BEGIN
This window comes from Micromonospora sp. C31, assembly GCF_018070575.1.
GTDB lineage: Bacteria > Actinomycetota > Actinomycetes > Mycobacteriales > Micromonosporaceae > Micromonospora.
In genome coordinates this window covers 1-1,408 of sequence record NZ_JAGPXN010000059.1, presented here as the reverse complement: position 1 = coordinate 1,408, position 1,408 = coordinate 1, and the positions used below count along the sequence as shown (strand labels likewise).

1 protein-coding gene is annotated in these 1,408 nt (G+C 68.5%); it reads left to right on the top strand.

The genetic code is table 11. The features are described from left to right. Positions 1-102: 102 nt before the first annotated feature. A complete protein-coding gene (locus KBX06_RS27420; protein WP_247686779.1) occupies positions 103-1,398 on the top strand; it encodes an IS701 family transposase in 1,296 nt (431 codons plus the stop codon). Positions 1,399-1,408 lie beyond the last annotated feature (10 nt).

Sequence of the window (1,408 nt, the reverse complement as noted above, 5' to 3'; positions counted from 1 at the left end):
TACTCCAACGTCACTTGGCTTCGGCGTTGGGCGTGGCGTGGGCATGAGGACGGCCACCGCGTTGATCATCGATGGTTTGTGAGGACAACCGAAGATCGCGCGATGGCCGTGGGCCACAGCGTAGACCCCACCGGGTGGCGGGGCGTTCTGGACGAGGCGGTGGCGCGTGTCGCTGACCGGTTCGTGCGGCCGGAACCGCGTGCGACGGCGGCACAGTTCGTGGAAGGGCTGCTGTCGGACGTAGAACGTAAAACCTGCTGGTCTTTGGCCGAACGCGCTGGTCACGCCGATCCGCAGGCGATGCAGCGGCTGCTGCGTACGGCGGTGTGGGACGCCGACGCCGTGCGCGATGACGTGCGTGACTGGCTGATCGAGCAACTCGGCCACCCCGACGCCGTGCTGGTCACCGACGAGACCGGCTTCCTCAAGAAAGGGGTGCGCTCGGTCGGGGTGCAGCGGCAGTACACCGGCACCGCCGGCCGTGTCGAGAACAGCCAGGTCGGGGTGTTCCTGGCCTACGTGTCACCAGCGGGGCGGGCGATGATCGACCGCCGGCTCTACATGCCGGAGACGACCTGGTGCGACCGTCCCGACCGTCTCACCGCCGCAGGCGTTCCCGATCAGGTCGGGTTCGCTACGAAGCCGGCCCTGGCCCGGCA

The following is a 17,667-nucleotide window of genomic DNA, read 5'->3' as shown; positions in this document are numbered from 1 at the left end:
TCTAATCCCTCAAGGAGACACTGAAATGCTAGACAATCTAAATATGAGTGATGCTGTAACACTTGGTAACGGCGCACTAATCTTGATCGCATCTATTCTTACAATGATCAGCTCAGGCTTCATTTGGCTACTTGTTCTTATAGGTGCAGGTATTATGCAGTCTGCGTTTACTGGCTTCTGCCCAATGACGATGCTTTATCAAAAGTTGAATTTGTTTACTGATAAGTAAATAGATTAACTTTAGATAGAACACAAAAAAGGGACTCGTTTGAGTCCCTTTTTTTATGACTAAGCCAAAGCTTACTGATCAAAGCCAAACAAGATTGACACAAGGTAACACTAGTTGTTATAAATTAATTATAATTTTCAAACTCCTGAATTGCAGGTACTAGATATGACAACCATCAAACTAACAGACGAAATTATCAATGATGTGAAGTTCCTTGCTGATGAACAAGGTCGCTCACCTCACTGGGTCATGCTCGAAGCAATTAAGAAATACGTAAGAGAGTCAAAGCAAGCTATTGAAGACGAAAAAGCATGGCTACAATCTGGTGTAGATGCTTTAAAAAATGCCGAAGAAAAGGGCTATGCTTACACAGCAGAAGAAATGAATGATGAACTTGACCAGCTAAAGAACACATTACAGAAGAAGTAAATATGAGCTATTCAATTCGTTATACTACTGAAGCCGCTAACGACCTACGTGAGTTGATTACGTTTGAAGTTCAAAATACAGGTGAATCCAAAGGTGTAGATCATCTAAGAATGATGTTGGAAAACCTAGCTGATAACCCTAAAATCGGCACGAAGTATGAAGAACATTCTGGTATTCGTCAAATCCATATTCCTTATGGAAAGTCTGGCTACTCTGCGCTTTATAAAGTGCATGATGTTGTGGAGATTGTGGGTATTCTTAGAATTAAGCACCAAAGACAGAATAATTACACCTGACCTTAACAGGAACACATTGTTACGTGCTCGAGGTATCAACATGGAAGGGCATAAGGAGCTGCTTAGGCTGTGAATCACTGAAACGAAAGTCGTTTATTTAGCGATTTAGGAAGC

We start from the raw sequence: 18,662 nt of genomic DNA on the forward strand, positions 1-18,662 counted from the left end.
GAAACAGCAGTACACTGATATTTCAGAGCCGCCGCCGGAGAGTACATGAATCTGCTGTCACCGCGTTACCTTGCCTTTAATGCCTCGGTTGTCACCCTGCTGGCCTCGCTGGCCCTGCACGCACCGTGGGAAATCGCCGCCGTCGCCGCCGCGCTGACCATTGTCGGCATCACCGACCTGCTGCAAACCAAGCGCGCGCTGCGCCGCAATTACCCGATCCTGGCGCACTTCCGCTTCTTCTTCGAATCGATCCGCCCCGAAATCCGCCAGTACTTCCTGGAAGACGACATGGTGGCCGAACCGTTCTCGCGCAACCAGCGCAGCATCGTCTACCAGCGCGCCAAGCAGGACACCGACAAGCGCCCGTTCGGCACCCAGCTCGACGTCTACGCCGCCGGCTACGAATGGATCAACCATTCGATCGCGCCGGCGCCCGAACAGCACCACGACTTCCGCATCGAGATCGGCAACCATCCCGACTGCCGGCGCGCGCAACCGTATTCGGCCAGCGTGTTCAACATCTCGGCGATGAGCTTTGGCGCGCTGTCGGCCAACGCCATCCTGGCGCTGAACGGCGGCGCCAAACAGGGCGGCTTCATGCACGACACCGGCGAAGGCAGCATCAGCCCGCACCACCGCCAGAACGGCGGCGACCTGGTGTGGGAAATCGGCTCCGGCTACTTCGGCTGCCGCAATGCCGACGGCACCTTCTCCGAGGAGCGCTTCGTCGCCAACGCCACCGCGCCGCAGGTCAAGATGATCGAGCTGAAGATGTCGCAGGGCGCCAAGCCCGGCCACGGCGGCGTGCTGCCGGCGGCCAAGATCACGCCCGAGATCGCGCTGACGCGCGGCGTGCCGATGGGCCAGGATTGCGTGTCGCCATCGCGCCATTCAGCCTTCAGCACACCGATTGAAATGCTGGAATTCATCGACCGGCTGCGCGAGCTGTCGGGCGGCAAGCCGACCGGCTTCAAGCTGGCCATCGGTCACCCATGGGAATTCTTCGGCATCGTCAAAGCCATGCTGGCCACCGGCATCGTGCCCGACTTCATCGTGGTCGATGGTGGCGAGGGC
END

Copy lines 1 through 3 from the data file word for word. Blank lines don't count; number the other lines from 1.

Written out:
This window comes from Micromonospora sp. C31, assembly GCF_018070575.1.
GTDB lineage: Bacteria > Actinomycetota > Actinomycetes > Mycobacteriales > Micromonosporaceae > Micromonospora.
In genome coordinates this window covers 1-1,408 of sequence record NZ_JAGPXN010000059.1, presented here as the reverse complement: position 1 = coordinate 1,408, position 1,408 = coordinate 1, and the positions used below count along the sequence as shown (strand labels likewise).